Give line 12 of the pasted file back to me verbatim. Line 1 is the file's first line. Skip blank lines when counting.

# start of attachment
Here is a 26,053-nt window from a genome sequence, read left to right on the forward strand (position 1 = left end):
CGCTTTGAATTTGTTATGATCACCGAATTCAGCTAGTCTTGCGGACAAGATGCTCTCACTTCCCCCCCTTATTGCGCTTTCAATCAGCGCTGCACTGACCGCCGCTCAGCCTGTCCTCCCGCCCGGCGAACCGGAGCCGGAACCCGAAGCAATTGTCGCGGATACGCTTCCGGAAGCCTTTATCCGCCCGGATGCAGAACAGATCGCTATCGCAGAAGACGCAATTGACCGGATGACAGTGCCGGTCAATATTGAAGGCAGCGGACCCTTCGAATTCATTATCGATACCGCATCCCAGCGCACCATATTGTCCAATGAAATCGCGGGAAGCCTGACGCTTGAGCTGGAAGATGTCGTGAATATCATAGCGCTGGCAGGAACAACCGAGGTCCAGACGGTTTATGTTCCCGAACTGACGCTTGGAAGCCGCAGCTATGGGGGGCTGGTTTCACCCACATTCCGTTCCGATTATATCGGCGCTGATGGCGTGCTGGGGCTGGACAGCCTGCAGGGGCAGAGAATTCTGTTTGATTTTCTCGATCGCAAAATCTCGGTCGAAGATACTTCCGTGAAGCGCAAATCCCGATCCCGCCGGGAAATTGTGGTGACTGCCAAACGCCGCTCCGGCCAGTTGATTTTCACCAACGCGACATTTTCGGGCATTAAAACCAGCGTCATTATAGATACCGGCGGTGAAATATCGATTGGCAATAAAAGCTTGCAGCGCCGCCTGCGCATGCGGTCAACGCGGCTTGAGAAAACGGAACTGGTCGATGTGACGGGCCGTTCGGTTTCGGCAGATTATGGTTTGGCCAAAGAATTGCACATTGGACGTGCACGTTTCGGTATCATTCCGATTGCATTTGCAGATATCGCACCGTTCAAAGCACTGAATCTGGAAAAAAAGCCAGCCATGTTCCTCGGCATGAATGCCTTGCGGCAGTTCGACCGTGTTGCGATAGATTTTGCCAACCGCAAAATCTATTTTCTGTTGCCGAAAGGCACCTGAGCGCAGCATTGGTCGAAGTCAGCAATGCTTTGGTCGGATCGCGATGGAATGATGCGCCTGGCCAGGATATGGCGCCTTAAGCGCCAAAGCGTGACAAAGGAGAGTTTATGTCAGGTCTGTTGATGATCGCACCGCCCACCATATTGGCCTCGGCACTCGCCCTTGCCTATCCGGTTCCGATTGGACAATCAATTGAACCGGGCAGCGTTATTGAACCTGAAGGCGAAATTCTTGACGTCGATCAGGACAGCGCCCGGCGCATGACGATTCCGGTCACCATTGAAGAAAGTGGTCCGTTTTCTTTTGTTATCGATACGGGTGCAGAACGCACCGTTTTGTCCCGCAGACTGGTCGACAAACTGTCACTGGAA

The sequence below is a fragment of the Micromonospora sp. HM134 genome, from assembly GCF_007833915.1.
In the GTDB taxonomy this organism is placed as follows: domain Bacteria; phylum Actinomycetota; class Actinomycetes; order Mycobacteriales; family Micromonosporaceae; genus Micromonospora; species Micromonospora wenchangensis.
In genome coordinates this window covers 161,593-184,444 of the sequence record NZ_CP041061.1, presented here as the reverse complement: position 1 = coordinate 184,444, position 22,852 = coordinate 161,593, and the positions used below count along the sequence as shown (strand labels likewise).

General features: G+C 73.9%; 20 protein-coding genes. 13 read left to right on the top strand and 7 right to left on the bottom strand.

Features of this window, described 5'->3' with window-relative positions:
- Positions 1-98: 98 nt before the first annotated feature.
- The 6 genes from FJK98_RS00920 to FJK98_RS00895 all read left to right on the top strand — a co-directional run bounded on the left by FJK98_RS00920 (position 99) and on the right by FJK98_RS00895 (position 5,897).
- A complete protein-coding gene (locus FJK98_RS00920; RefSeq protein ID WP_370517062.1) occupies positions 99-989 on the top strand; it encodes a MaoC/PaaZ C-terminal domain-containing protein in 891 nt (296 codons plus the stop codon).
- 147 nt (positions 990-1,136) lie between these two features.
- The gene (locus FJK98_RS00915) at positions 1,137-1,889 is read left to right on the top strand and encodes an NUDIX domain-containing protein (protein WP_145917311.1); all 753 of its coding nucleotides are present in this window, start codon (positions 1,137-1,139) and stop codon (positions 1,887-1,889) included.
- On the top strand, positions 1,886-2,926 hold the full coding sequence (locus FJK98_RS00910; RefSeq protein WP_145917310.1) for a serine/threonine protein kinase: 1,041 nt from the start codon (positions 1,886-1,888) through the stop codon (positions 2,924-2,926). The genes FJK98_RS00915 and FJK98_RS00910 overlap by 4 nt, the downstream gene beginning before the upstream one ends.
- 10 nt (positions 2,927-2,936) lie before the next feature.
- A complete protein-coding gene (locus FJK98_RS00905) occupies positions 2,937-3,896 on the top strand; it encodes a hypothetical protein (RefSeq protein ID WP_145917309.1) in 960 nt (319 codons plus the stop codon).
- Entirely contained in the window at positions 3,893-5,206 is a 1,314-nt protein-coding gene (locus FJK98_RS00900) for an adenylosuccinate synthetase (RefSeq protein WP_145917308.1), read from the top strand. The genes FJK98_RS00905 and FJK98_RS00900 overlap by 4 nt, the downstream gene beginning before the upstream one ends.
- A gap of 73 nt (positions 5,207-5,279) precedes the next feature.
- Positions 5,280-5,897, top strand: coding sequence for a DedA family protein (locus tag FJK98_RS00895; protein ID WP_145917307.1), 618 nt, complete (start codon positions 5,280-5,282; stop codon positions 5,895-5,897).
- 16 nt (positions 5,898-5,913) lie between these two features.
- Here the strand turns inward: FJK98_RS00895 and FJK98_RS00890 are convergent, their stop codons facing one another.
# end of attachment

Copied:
- The gene (locus FJK98_RS00915) at positions 1,137-1,889 is read left to right on the top strand and encodes an NUDIX domain-containing protein (protein WP_145917311.1); all 753 of its coding nucleotides are present in this window, start codon (positions 1,137-1,139) and stop codon (positions 1,887-1,889) included.